|Birth name||Edward Leilani Kamae|
|Also known as||Eddie Kamae|
|Born||August 4, 1927|
Honolulu, Oahu, Hawaii
|Died||January 7, 2017 (aged 89)|
Honolulu, Oahu, Hawaii
Hawaiian Culture Historian
|Associated acts||Ukulele Rascals|
Sons of Hawaii
Ray Kinney Orchestra
|Website||Sons of Hawaii|
Edward Leilani "Eddie" Kamae (August 4, 1927 – January 7, 2017) was one of the founding members of Sons of Hawaii. He was a 'ukulele virtuoso, singer, composer, film producer and primary proponent of the Hawaiian Cultural Renaissance.
He learned to play the 'ukulele with an instrument his bus driver brother found on the public transport. Eddie would sit by the radio and try to play with any rhythm section he was hearing, usually Latin, classical and jazz tunes. When he was 14 years old, his father would take him to jam sessions where Eddie would get up on stage to play, earning accolades from the audiences who threw money at the performers' feet. Kamae began going to Queen's Surf to listen to the Hawaiian music being played.
Eddie began to teach 'ukulele. 2006 'Ukulele Hall of Fame Inductee Herb Ohta Sr., also known at Ohta-San, was mentored by Eddie. Kamae died on January 7, 2017 at the age of 89. In addition, he contributed a lot to the influence of Hawaiian music on the rest of the world.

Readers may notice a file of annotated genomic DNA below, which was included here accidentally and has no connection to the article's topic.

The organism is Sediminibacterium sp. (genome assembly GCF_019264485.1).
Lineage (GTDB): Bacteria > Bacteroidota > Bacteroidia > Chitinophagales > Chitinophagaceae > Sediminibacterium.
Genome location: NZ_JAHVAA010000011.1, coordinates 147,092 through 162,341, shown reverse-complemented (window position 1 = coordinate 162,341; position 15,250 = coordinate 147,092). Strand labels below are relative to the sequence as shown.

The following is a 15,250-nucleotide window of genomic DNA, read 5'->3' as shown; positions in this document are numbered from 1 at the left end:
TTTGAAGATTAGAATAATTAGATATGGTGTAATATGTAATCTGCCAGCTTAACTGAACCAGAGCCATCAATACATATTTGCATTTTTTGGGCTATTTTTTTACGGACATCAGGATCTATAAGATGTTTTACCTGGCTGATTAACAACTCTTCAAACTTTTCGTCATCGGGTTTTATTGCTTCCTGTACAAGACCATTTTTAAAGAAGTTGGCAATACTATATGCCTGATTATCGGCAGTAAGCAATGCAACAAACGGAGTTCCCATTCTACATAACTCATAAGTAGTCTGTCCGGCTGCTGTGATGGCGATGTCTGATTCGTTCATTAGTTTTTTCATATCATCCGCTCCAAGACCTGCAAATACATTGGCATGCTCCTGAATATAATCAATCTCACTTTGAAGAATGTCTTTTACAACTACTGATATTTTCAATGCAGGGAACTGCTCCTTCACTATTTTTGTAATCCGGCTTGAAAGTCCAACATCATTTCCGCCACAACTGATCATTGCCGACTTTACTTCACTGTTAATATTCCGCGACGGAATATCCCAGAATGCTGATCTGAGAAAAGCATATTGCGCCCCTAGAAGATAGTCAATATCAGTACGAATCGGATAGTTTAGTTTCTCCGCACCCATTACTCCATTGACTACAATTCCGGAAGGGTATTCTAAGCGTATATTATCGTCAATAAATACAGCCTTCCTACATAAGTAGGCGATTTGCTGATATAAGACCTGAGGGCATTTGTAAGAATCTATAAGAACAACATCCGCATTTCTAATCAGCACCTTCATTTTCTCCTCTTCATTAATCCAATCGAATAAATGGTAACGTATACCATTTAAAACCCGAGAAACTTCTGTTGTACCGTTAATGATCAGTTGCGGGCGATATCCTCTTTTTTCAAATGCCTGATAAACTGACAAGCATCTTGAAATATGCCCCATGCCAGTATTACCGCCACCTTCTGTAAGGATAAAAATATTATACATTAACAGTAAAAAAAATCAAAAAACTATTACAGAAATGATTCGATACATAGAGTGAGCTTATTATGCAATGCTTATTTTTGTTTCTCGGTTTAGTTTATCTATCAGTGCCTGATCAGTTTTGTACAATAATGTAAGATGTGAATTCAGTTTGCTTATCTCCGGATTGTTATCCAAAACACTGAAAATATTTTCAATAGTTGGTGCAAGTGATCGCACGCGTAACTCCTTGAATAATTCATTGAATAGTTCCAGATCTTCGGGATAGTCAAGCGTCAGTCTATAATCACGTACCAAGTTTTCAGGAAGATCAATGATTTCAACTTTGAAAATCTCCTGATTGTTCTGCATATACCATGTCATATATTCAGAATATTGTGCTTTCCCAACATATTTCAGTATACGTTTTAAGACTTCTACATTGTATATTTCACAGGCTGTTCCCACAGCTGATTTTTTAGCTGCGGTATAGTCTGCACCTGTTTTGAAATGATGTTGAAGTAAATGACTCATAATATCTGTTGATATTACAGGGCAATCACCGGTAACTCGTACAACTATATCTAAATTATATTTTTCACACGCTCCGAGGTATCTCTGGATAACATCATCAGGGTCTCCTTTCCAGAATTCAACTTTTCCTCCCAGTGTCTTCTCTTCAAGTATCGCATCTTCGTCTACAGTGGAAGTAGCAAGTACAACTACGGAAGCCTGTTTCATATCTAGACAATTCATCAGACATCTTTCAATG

Sons of Hawaii
Kamae was introduced to Gabby Pahinui in 1959, and the slack key virtuoso demonstrated a new way to make the 'ukulele "talk story". Eddie himself would come to be known for his inventive methods of plucking all four strings simultaneously, playing the chords and melody at the same time. They began playing together and formed Sons of Hawaii, with their first paying gig at The Sand Box.
Mary Kawena Pukui and Pilahi Paki became Eddie's first teachers in the Hawaiian language. Eddie began to feel a growing need to teach the Hawaiian culture through music, to pass it along to succeeding generations. Eddie began to chart a new course with his arts.